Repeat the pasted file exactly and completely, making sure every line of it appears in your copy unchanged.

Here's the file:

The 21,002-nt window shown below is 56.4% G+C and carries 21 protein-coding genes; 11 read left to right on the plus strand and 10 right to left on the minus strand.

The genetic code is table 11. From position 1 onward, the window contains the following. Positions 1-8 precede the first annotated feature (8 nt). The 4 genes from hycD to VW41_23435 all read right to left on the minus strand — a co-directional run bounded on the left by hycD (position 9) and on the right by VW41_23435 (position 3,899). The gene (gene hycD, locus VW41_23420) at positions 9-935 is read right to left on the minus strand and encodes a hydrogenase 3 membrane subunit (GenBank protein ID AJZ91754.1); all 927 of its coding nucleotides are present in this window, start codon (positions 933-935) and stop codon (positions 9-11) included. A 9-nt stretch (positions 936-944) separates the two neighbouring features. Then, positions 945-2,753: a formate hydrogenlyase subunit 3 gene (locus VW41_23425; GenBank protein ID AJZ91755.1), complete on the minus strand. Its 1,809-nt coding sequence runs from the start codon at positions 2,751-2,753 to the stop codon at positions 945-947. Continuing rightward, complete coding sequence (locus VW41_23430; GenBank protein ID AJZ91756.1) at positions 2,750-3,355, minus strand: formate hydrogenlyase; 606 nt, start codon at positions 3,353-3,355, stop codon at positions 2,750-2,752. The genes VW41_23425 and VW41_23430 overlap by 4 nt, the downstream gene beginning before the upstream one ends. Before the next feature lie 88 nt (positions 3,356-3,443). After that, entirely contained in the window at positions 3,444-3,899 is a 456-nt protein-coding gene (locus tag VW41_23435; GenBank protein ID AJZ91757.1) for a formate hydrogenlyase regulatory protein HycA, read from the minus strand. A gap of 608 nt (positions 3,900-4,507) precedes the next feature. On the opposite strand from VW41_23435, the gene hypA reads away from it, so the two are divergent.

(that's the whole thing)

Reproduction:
The 21,002-nt window shown below is 56.4% G+C and carries 21 protein-coding genes; 11 read left to right on the plus strand and 10 right to left on the minus strand.

The genetic code is table 11. From position 1 onward, the window contains the following. Positions 1-8 precede the first annotated feature (8 nt). The 4 genes from hycD to VW41_23435 all read right to left on the minus strand — a co-directional run bounded on the left by hycD (position 9) and on the right by VW41_23435 (position 3,899). The gene (gene hycD, locus VW41_23420) at positions 9-935 is read right to left on the minus strand and encodes a hydrogenase 3 membrane subunit (GenBank protein ID AJZ91754.1); all 927 of its coding nucleotides are present in this window, start codon (positions 933-935) and stop codon (positions 9-11) included. A 9-nt stretch (positions 936-944) separates the two neighbouring features. Then, positions 945-2,753: a formate hydrogenlyase subunit 3 gene (locus VW41_23425; GenBank protein ID AJZ91755.1), complete on the minus strand. Its 1,809-nt coding sequence runs from the start codon at positions 2,751-2,753 to the stop codon at positions 945-947. Continuing rightward, complete coding sequence (locus VW41_23430; GenBank protein ID AJZ91756.1) at positions 2,750-3,355, minus strand: formate hydrogenlyase; 606 nt, start codon at positions 3,353-3,355, stop codon at positions 2,750-2,752. The genes VW41_23425 and VW41_23430 overlap by 4 nt, the downstream gene beginning before the upstream one ends. Before the next feature lie 88 nt (positions 3,356-3,443). After that, entirely contained in the window at positions 3,444-3,899 is a 456-nt protein-coding gene (locus tag VW41_23435; GenBank protein ID AJZ91757.1) for a formate hydrogenlyase regulatory protein HycA, read from the minus strand. A gap of 608 nt (positions 3,900-4,507) precedes the next feature. On the opposite strand from VW41_23435, the gene hypA reads away from it, so the two are divergent.